HKEX drops $283 billion bid for London Stock Exchange

Top News | Reuters, Bloomberg and Stella Zhai 9 Oct 2019

Hong Kong Exchanges and Clearing will not continue with a 29.6 billion (HK$283.6 billion) unsolicited takeover bid for the London Stock Exchange Group after failing to convince the LSE management to back a move that could have transformed both global financial services giants.

Last month's surprise cash-and-shares approach threatened to upend LSE's US$27 billion (HK$210 billion) plan to buy data and analytics firm Refinitiv.

The Hong Kong exchange had said the LSE would have to ditch the Refinitiv purchase for its offer to go ahead.

So the HKEX said it was "unable to engage" with managers of LSE. That followed the London exchange's public rejection of the surprise offer on September 11, citing "lack of strategic merit."

And HKEX chief executive Charles Li Xiaojia wrote in a blog post: "Despite a huge amount of work and discussions with a broad set of regulators and extensive shareholder discussions, the level of engagement from LSEG led us to conclude that the continued pursuit of a combination of the two businesses would not be in the best interests of our own shareholders.

"We still believe the strategic rationale for the combination of our two businesses is compelling and would create a world-leading market infrastructure group."

But analysts had viewed HKEX's chance of success as slim once it had received a negative response by LSE two days after the idea was first aired.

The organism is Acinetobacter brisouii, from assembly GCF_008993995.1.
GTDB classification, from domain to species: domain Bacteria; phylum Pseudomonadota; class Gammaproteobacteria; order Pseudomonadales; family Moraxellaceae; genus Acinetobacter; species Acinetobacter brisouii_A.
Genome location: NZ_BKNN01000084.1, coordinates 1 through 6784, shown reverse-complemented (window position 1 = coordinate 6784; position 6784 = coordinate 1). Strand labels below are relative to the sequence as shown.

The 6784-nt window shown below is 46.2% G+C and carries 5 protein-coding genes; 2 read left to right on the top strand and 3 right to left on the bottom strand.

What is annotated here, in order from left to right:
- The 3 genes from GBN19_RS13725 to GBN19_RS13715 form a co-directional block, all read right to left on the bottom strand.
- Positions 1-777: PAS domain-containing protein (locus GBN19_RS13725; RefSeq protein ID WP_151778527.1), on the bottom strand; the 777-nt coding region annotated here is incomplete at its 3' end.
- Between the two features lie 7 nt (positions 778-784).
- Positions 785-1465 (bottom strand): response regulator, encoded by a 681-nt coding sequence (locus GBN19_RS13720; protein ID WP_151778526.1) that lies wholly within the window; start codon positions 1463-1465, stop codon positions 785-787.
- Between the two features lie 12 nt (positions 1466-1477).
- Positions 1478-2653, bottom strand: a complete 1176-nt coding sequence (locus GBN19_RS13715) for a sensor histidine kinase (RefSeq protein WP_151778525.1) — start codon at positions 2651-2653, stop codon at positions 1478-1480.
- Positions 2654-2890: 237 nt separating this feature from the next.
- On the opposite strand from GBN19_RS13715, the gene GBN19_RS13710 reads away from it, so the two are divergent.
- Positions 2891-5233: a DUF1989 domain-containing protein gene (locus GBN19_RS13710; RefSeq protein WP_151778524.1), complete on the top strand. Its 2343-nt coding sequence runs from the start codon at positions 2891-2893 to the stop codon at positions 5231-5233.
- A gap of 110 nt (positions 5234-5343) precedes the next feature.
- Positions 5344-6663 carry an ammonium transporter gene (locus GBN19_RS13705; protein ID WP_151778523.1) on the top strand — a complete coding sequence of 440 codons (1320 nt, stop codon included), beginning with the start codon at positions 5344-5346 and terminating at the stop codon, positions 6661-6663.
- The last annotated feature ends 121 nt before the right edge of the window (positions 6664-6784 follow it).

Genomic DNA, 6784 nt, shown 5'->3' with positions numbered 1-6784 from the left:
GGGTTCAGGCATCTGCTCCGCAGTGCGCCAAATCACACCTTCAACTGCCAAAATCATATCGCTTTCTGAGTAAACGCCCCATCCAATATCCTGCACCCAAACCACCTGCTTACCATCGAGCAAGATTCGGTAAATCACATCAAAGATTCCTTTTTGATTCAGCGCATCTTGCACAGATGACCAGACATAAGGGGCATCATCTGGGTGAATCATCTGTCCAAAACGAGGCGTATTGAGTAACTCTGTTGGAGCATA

The political turmoil engulfing Hong Kong and Beijing's growing influence over the SAR were seen as another key obstacle to any deal.

Before yesterday's backing away, HKEX executives had met LSE shareholders in London and New York to try to gain their backing for the takeover plan.

They had also been in talks to borrow up to 8 billion to aid the purchase.

"The price tag from the Hong Kong exchange perspective was getting a bit too high, so it's good for the shareholders that they decided to walk away," said Hong Hao, head of research at broker BOCOM International. "HKEX will continue to try other things. Charles Li has done a lot of deals, most notably for the London Metal Exchange. It may not be a stock exchange but related areas."

Under British takeover rules, HKEX had until October 9 to make a binding offer for LSE.

The withdrawal means it cannot move again for LSE for at least six months unless LSE's management agreed to an offer, another group made a bid for the London exchange operator, or other events were deemed to be a material change in the LSE's circumstances.

"If the Refinitiv deal surprisingly fails to get approval, I think we could see HKEX come again," said China Galaxy Securities analyst Wong Chi-man.

"The LSE shareholder meeting to approve the Refinitiv purchase has been tentatively set for November, but there is no firm date. If that deal fails then HKEX will be there."

Shares of HKEX rose 2.3 percent to HK$231.20 yesterday, while LSE shares at one point slid 6.1 percent, close to their lowest since HKEX announced its approach on September 11.

Gordon Tsui Luen-on, chairman of the Hong Kong Securities Association, said the increase in HKEX's share price reflected an easing of shareholder concerns about the cost of a takeover.

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